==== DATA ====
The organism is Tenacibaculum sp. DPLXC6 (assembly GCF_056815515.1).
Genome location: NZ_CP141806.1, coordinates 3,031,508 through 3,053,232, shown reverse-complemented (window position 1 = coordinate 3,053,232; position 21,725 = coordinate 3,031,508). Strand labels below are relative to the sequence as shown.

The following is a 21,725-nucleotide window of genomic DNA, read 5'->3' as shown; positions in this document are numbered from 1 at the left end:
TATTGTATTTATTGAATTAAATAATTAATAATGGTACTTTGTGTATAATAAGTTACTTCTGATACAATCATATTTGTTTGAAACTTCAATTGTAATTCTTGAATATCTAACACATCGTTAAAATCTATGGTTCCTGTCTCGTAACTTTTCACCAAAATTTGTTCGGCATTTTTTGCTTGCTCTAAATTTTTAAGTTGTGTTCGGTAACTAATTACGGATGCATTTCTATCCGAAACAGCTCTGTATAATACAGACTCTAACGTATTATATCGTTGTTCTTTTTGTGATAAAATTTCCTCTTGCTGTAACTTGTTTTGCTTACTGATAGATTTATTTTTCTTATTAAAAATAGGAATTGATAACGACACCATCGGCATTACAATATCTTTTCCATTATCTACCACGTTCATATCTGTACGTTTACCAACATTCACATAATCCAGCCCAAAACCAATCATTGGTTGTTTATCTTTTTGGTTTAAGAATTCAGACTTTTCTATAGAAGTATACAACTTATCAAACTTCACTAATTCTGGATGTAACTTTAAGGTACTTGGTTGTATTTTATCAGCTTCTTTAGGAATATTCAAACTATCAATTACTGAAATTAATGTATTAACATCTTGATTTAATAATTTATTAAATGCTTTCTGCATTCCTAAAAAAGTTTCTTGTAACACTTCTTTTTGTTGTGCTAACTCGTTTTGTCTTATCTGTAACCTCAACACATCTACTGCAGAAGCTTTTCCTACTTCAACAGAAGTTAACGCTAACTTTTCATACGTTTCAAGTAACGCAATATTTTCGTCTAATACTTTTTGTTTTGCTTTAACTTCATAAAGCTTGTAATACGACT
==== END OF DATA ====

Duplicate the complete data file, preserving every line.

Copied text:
The organism is Tenacibaculum sp. DPLXC6 (assembly GCF_056815515.1).
Genome location: NZ_CP141806.1, coordinates 3,031,508 through 3,053,232, shown reverse-complemented (window position 1 = coordinate 3,053,232; position 21,725 = coordinate 3,031,508). Strand labels below are relative to the sequence as shown.

The following is a 21,725-nucleotide window of genomic DNA, read 5'->3' as shown; positions in this document are numbered from 1 at the left end:
TATTGTATTTATTGAATTAAATAATTAATAATGGTACTTTGTGTATAATAAGTTACTTCTGATACAATCATATTTGTTTGAAACTTCAATTGTAATTCTTGAATATCTAACACATCGTTAAAATCTATGGTTCCTGTCTCGTAACTTTTCACCAAAATTTGTTCGGCATTTTTTGCTTGCTCTAAATTTTTAAGTTGTGTTCGGTAACTAATTACGGATGCATTTCTATCCGAAACAGCTCTGTATAATACAGACTCTAACGTATTATATCGTTGTTCTTTTTGTGATAAAATTTCCTCTTGCTGTAACTTGTTTTGCTTACTGATAGATTTATTTTTCTTATTAAAAATAGGAATTGATAACGACACCATCGGCATTACAATATCTTTTCCATTATCTACCACGTTCATATCTGTACGTTTACCAACATTCACATAATCCAGCCCAAAACCAATCATTGGTTGTTTATCTTTTTGGTTTAAGAATTCAGACTTTTCTATAGAAGTATACAACTTATCAAACTTCACTAATTCTGGATGTAACTTTAAGGTACTTGGTTGTATTTTATCAGCTTCTTTAGGAATATTCAAACTATCAATTACTGAAATTAATGTATTAACATCTTGATTTAATAATTTATTAAATGCTTTCTGCATTCCTAAAAAAGTTTCTTGTAACACTTCTTTTTGTTGTGCTAACTCGTTTTGTCTTATCTGTAACCTCAACACATCTACTGCAGAAGCTTTTCCTACTTCAACAGAAGTTAACGCTAACTTTTCATACGTTTCAAGTAACGCAATATTTTCGTCTAATACTTTTTGTTTTGCTTTAACTTCATAAAGCTTGTAATACGACT